The V1 hit the house of God in a devastating and ear blowing crash. The walls crumbled, the cross fell on the altar breaking into pieces, flyblown stones tore the air. Joost felt a sting in his head, cutting the soft structure of his left eye. Then it went dark. When he gained consciousness, he was at the hospital. His left eye was gone forever, his friend as well. The boy, with whom Joost traded places, was found dead underneath the debris.
Since then he saw things different from most of us. Joost grew up without depth, in a flat world, perspective being something invisible. Yet he learned to draw it. His father taught him.
Seeing what others can’t see and being blind for what is common to most, has an impact on the thinking. ‘A painting,’ Joost claimed when in his forties, ‘is by nature a flat surface. I, as painter, have to respect that quality.’ ‘You are not being consequent,’ I accused him, pointing at ‘Museum’, a mixed media on board with a very eye-catching, three dimensional head drawn in a blue circle. ‘There is also a stair, which is definitely not flat.’
He didn’t agree. For him each work of art inhibited its own needs and urgencies. The inner need of a painting is the only absolute law he accepted while working. ‘Sometimes you have to be inconsequent, for the sake of the piece. There is a necessity for every line, colour and form. If the painting requires perspective, I put it there.’ Then I noticed he didn’t only draw or paint the third dimension in this work, he actually attached another piece of board on it, which leaves a small rim of shadow. ‘And that? What is that?’ I asked, nineteen years old and very keen on outsmarting dad. ‘That’s for real,’ he simply answered.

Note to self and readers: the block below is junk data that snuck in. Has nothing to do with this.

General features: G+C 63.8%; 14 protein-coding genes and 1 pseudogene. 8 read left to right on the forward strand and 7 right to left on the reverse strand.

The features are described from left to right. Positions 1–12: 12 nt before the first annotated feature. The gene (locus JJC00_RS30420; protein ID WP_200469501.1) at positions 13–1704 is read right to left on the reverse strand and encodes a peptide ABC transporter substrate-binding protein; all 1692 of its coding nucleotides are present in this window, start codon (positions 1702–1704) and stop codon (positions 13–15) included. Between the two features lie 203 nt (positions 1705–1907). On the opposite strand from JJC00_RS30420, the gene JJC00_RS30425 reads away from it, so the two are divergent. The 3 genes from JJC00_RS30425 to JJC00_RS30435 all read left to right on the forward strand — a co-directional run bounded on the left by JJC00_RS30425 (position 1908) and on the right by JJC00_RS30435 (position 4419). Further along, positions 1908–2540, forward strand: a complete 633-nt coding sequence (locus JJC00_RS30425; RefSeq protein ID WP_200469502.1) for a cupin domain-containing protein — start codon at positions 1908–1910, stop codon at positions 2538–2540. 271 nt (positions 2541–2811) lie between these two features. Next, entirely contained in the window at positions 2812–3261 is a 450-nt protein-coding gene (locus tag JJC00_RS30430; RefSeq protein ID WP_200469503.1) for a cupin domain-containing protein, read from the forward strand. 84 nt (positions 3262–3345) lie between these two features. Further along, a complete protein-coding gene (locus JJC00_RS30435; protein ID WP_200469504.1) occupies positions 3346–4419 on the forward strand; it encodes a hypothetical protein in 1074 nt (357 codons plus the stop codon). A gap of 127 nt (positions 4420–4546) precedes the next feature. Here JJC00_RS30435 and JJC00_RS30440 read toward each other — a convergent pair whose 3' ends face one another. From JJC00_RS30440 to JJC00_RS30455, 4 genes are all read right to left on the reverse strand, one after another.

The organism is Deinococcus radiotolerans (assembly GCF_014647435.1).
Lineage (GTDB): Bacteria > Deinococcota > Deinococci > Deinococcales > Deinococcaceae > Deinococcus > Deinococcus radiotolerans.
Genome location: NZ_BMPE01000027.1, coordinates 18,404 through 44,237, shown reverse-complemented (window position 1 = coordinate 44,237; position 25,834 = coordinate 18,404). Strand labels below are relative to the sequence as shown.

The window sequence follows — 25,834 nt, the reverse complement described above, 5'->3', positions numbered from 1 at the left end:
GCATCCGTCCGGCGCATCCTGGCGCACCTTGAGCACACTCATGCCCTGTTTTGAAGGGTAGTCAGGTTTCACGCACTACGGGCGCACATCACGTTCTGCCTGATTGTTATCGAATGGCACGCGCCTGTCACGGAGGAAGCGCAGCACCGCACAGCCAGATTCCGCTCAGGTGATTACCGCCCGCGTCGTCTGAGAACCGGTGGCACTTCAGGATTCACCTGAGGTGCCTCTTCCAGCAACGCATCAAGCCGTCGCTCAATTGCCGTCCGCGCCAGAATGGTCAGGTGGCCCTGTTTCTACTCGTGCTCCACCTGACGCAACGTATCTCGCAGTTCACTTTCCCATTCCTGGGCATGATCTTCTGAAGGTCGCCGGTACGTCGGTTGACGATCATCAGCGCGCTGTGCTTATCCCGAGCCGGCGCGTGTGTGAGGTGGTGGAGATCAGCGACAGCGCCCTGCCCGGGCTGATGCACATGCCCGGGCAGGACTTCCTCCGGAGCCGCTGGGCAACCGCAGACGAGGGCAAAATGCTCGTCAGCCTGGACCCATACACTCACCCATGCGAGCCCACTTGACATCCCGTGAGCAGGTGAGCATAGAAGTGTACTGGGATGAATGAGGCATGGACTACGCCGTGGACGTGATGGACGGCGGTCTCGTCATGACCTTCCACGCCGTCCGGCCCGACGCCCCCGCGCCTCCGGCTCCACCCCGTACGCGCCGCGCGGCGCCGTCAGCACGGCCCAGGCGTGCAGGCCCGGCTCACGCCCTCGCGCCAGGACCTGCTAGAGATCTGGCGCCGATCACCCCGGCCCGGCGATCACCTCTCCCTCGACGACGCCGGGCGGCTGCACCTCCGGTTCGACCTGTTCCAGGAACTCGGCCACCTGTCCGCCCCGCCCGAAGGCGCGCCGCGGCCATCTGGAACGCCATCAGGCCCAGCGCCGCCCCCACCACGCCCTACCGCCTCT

Eleven years later, 1993, the monograph of Joost is presented in Galerie Hüsstege combined with an exhibition. Werner Moonen, friend and colleague of Joost, closely watches ‘Museum’. ‘What a painting! He defies every rule, yet it all adds up to the strength and power of the work.’
More on Joost? see www.sicking.nl